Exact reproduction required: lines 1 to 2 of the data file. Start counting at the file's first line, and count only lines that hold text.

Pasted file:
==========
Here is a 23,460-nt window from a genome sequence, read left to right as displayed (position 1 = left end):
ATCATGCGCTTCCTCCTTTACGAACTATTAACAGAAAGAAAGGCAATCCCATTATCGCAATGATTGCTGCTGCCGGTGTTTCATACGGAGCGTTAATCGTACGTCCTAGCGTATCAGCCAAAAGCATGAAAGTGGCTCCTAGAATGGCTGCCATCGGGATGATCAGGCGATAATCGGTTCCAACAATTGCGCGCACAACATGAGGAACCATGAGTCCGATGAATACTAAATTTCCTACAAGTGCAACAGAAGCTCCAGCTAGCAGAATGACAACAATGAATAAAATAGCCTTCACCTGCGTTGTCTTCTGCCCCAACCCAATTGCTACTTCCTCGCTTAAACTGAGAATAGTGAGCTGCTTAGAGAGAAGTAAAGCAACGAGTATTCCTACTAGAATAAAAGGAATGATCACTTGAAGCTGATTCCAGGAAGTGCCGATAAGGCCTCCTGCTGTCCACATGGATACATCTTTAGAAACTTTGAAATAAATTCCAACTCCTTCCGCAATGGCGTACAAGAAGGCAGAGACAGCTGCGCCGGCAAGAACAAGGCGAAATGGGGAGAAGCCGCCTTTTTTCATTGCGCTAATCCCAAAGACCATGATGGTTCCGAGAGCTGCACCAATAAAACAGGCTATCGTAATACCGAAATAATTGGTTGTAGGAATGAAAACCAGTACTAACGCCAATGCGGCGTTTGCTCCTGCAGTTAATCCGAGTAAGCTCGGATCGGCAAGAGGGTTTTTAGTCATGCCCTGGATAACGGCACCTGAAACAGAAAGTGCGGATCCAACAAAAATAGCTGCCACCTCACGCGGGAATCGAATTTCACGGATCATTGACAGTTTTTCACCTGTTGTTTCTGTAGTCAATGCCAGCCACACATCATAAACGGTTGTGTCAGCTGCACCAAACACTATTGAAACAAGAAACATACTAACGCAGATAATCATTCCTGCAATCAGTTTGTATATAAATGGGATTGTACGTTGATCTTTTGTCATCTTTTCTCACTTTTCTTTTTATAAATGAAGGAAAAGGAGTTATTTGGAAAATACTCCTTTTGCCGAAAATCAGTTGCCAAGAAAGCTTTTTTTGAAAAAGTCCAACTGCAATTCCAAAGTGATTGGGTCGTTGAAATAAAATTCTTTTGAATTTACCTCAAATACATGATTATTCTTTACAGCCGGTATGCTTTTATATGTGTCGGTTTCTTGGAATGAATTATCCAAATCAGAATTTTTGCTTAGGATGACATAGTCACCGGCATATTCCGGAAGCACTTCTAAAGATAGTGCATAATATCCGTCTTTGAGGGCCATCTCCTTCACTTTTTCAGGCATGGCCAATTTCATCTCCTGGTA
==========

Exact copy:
Here is a 23,460-nt window from a genome sequence, read left to right as displayed (position 1 = left end):
ATCATGCGCTTCCTCCTTTACGAACTATTAACAGAAAGAAAGGCAATCCCATTATCGCAATGATTGCTGCTGCCGGTGTTTCATACGGAGCGTTAATCGTACGTCCTAGCGTATCAGCCAAAAGCATGAAAGTGGCTCCTAGAATGGCTGCCATCGGGATGATCAGGCGATAATCGGTTCCAACAATTGCGCGCACAACATGAGGAACCATGAGTCCGATGAATACTAAATTTCCTACAAGTGCAACAGAAGCTCCAGCTAGCAGAATGACAACAATGAATAAAATAGCCTTCACCTGCGTTGTCTTCTGCCCCAACCCAATTGCTACTTCCTCGCTTAAACTGAGAATAGTGAGCTGCTTAGAGAGAAGTAAAGCAACGAGTATTCCTACTAGAATAAAAGGAATGATCACTTGAAGCTGATTCCAGGAAGTGCCGATAAGGCCTCCTGCTGTCCACATGGATACATCTTTAGAAACTTTGAAATAAATTCCAACTCCTTCCGCAATGGCGTACAAGAAGGCAGAGACAGCTGCGCCGGCAAGAACAAGGCGAAATGGGGAGAAGCCGCCTTTTTTCATTGCGCTAATCCCAAAGACCATGATGGTTCCGAGAGCTGCACCAATAAAACAGGCTATCGTAATACCGAAATAATTGGTTGTAGGAATGAAAACCAGTACTAACGCCAATGCGGCGTTTGCTCCTGCAGTTAATCCGAGTAAGCTCGGATCGGCAAGAGGGTTTTTAGTCATGCCCTGGATAACGGCACCTGAAACAGAAAGTGCGGATCCAACAAAAATAGCTGCCACCTCACGCGGGAATCGAATTTCACGGATCATTGACAGTTTTTCACCTGTTGTTTCTGTAGTCAATGCCAGCCACACATCATAAACGGTTGTGTCAGCTGCACCAAACACTATTGAAACAAGAAACATACTAACGCAGATAATCATTCCTGCAATCAGTTTGTATATAAATGGGATTGTACGTTGATCTTTTGTCATCTTTTCTCACTTTTCTTTTTATAAATGAAGGAAAAGGAGTTATTTGGAAAATACTCCTTTTGCCGAAAATCAGTTGCCAAGAAAGCTTTTTTTGAAAAAGTCCAACTGCAATTCCAAAGTGATTGGGTCGTTGAAATAAAATTCTTTTGAATTTACCTCAAATACATGATTATTCTTTACAGCCGGTATGCTTTTATATGTGTCGGTTTCTTGGAATGAATTATCCAAATCAGAATTTTTGCTTAGGATGACATAGTCACCGGCATATTCCGGAAGCACTTCTAAAGATAGTGCATAATATCCGTCTTTGAGGGCCATCTCCTTCACTTTTTCAGGCATGGCCAATTTCATCTCCTGGTA